May 2, 2005

Champing for a bit: The 2005 WPT Championship at Bellagio

Not this year

I had already bought into the $25,500 World Poker Tour Championship, a tournament that set the world record for juice at a whopping $1250, so that I could get into the celebrity freeroll at the Commerce and get some value for my juice. I had half-expected that with that enormous rake the Bellagio would surprise us with some nice gift or comp but as usual the only comp forthcoming without begging was the $15 buffet discount and the full comp to the dinner buffet for those still in the event. I totaled up the juice I had paid over the last not-quite-two years at Bellagio: $11,665. I hoped the growing competition among poker rooms would sweeten the deal a little bit for the tournament players.


I entered both of the $2600 super satellites, playing for cash since I had the entry, but got nowhere in either and settled instead for some nice dinners at Ah Sin and Les Artistes steakhouse across the street at Paris. At Artistes, Shortstack and I had been drinking the 2000 Ch. Branaire, a moderately priced Bordeaux from what was of course one of the best years in history. I couldn't get away from the bone-in Filet there, a fabulous dish at what would be the best restaurant in town most places but here in the capital of world cuisine just another hotel steakhouse. At Ah Sin we dined with Russell Rosenblum and Matt "Jacks Up" Matros, whose excellent book The Making of a Poker Player I was about halfway through, and feasted on soup, sushi, satays, and stir-fry. Their wine list wasn't terribly exotic but the 2001 Mondavi Napa Cabernet Sauvignon was expectedly yummy, a great year for an extremely reliable classic.


Bellagio had broken the 452 entrants in the Championship into two flights for day one and I had drawn the second flight so I had the day off while most of the TV pros played, which was fine with me. When my day arrived I drew table 44, seat four. Shortstack said that was great because I'd already flopped a set. I wasn't unhappy with my table but the toughest players were lined up like a rogue's gallery on my left: Swedish pro Ken Lennard in seat five, Jan "Le Grande" Boubli in seat six, "Magic" Antonio Esfandiari in seat seven, and my pal Chad Layne, a very tough and smart player who made several final tables in the Ultimate Poker Challenge at the Plaza, in seat eight That was a difficult lineup to get frisky with. Seats nine and 10 were players I didn't know: David Sutcliffe and Richard C. Roberts. In seat one was Shahram Sheikram; seat two, Ram "Crazy Horse" Vaswani, a tough and potentially wild player, and on my right was WSOP champ and author Tom McEvoy, an old-school player who not only played by the book but also wrote it.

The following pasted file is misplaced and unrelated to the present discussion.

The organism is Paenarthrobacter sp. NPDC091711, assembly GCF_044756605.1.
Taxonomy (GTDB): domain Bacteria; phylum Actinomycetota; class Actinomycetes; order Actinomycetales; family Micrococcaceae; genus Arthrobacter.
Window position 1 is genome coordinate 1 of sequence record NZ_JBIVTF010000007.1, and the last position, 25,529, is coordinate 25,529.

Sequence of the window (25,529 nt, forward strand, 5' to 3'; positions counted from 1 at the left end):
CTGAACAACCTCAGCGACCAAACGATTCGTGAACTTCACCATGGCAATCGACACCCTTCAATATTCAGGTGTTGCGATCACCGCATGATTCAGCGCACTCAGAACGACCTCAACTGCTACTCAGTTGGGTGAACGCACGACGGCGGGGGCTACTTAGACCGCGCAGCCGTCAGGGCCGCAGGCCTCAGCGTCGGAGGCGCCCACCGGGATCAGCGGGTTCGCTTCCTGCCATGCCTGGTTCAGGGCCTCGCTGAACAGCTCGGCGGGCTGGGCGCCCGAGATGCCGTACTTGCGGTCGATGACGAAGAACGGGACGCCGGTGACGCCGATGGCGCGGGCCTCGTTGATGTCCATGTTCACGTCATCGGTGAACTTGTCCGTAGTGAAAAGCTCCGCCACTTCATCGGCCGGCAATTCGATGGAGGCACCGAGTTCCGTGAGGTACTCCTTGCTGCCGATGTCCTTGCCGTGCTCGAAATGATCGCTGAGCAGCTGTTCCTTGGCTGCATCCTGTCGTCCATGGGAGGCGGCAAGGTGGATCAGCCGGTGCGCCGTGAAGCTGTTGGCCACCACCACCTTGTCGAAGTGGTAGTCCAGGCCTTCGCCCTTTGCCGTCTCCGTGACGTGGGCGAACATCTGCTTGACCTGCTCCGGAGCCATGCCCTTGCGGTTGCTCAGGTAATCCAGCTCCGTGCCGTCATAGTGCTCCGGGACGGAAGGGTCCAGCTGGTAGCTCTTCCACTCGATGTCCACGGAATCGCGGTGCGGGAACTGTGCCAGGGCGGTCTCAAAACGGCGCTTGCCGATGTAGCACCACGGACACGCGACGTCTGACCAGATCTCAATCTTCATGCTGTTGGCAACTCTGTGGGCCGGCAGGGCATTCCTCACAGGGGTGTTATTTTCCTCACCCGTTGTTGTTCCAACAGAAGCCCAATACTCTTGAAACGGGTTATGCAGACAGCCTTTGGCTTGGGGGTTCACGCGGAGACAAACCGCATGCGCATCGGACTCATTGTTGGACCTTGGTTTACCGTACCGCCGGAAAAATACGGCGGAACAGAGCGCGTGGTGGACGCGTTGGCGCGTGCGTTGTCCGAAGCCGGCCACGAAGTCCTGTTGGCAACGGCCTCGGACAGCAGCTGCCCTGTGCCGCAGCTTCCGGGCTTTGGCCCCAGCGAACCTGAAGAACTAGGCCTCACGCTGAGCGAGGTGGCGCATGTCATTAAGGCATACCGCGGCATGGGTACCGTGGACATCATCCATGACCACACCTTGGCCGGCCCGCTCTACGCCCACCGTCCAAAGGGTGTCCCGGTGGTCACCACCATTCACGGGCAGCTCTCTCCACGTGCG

I had my work cut out for me.


Ken Lennard and Jan Boubli were making plenty of moves on pots but Antonio was playing as tight as a drum. I hovered around my 50,000 starting stack, going to the first break with 48,100 and the second with 52,475. Richard C. Roberts in seat 10 was getting hit with the deck and taking plenty of chips from the aggressive players on his right. I lost several small pots, and then finally I defended my big blind against a button raise from Ram with Four-Trey of Diamonds. The Flop came Jack-Eight-Deuce with two diamonds and I decided to check-raise him and try to pick up the pot right there. He called and the turn was the Five of Clubs, giving me an open-ended Straight draw as well. I bet out and he called. The river was the Ace of Diamonds, giving me both a Straight and a Flush. I decided to check it and induce a bluff but Crazy Horse didn't get crazy and checked behind me. I showed the Flush and he mucked. I was back up to 43,125 at the next break.


I struggled and lost a couple pots and was down to 30,350 at the end of level four. The Swede Ken Lennard busted out and was replaced by the Dane Mads Andersen, whose Aces I had cracked on a suckout in Tunica. All of a sudden Antonio shifted gears and started raising every pot. I looked for something to play back at him with and settled for calling on the button with Ten-Nine offsuit. I check-raised him on a Nine-high flop and he studied me for a couple minutes, trying to get me to talk to him, then tossed in 25,000, putting me almost all in. I studied him and decided he probably had me beat, especially since the last time he had tried that move on me I had called him with top pair and busted him. I mucked and he showed Ace-Ten offsuit for what would have been a three-outer. I outsmarted myself on that play, giving Antonio too much credit, and should have called. But I still had 20,000 and, as Phil Hellmuth, Jr., would say, I was in! In! In!


Soon thereafter, Antonio raised yet again and McEvoy called on the button. I found pocket Sixes in the small blind and pushed in, thinking I probably had the best hand. Antonio immediately folded but McEvoy, to my surprise, called with pocket Fives. Unfortunately, the board came all Hearts and McEvoy's Five of Hearts played, sending me out of the contest with 171 remaining in flight two.


Russell and Matt busted out soon thereafter, as did my buddy Andy "The Rock" Bloch. Russell and Matt, best friends, had both made the final table last year and hoped to repeat but it was not to be. Matt sequestered himself to decompress but Russell, Andy, his girlfriend Jen, and I had a yummy dinner at Elements at the Aladdin, washed down with the wonderful 1989 Ch. Pichon-Baron. Shortstack had taken an earlier flight home so I called Alaska to change my flight so I could join her. She picked me up in Lioncar, the silver Sebring convertible, and we settled in for some time off before the next big event at one of our favorite places, Lake Tahoe.


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